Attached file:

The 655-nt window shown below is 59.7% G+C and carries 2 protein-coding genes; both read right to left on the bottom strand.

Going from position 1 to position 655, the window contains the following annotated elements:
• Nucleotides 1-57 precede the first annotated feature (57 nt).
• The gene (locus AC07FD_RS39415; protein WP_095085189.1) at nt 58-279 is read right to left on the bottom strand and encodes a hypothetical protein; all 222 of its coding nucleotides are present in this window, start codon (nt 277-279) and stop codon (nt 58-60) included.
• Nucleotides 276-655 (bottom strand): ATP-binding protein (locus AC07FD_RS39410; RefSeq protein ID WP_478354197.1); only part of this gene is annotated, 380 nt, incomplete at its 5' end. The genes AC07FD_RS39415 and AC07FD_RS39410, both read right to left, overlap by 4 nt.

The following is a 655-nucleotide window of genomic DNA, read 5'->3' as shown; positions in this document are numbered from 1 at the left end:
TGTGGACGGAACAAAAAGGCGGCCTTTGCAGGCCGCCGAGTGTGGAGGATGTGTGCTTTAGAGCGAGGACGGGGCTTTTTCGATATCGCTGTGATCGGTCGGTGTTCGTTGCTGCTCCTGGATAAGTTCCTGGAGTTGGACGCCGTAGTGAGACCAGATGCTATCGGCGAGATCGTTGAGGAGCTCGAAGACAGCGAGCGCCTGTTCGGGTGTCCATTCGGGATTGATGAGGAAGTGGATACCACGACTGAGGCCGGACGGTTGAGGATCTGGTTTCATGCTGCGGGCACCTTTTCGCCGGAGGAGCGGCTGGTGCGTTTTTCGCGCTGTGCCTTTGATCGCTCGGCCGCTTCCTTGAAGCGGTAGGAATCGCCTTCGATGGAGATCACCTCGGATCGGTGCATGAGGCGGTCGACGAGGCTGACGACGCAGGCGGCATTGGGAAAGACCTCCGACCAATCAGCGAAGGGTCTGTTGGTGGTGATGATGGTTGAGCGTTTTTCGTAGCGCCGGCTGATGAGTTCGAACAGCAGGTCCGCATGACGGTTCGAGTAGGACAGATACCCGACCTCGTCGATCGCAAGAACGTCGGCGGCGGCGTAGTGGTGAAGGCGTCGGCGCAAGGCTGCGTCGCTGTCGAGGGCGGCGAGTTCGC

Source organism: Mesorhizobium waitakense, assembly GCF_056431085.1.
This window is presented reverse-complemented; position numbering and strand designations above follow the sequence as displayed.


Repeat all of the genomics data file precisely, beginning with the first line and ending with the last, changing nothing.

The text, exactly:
The 655-nt window shown below is 59.7% G+C and carries 2 protein-coding genes; both read right to left on the bottom strand.

Going from position 1 to position 655, the window contains the following annotated elements:
• Nucleotides 1-57 precede the first annotated feature (57 nt).
• The gene (locus AC07FD_RS39415; protein WP_095085189.1) at nt 58-279 is read right to left on the bottom strand and encodes a hypothetical protein; all 222 of its coding nucleotides are present in this window, start codon (nt 277-279) and stop codon (nt 58-60) included.
• Nucleotides 276-655 (bottom strand): ATP-binding protein (locus AC07FD_RS39410; RefSeq protein ID WP_478354197.1); only part of this gene is annotated, 380 nt, incomplete at its 5' end. The genes AC07FD_RS39415 and AC07FD_RS39410, both read right to left, overlap by 4 nt.

The following is a 655-nucleotide window of genomic DNA, read 5'->3' as shown; positions in this document are numbered from 1 at the left end:
TGTGGACGGAACAAAAAGGCGGCCTTTGCAGGCCGCCGAGTGTGGAGGATGTGTGCTTTAGAGCGAGGACGGGGCTTTTTCGATATCGCTGTGATCGGTCGGTGTTCGTTGCTGCTCCTGGATAAGTTCCTGGAGTTGGACGCCGTAGTGAGACCAGATGCTATCGGCGAGATCGTTGAGGAGCTCGAAGACAGCGAGCGCCTGTTCGGGTGTCCATTCGGGATTGATGAGGAAGTGGATACCACGACTGAGGCCGGACGGTTGAGGATCTGGTTTCATGCTGCGGGCACCTTTTCGCCGGAGGAGCGGCTGGTGCGTTTTTCGCGCTGTGCCTTTGATCGCTCGGCCGCTTCCTTGAAGCGGTAGGAATCGCCTTCGATGGAGATCACCTCGGATCGGTGCATGAGGCGGTCGACGAGGCTGACGACGCAGGCGGCATTGGGAAAGACCTCCGACCAATCAGCGAAGGGTCTGTTGGTGGTGATGATGGTTGAGCGTTTTTCGTAGCGCCGGCTGATGAGTTCGAACAGCAGGTCCGCATGACGGTTCGAGTAGGACAGATACCCGACCTCGTCGATCGCAAGAACGTCGGCGGCGGCGTAGTGGTGAAGGCGTCGGCGCAAGGCTGCGTCGCTGTCGAGGGCGGCGAGTTCGC

Source organism: Mesorhizobium waitakense, assembly GCF_056431085.1.
This window is presented reverse-complemented; position numbering and strand designations above follow the sequence as displayed.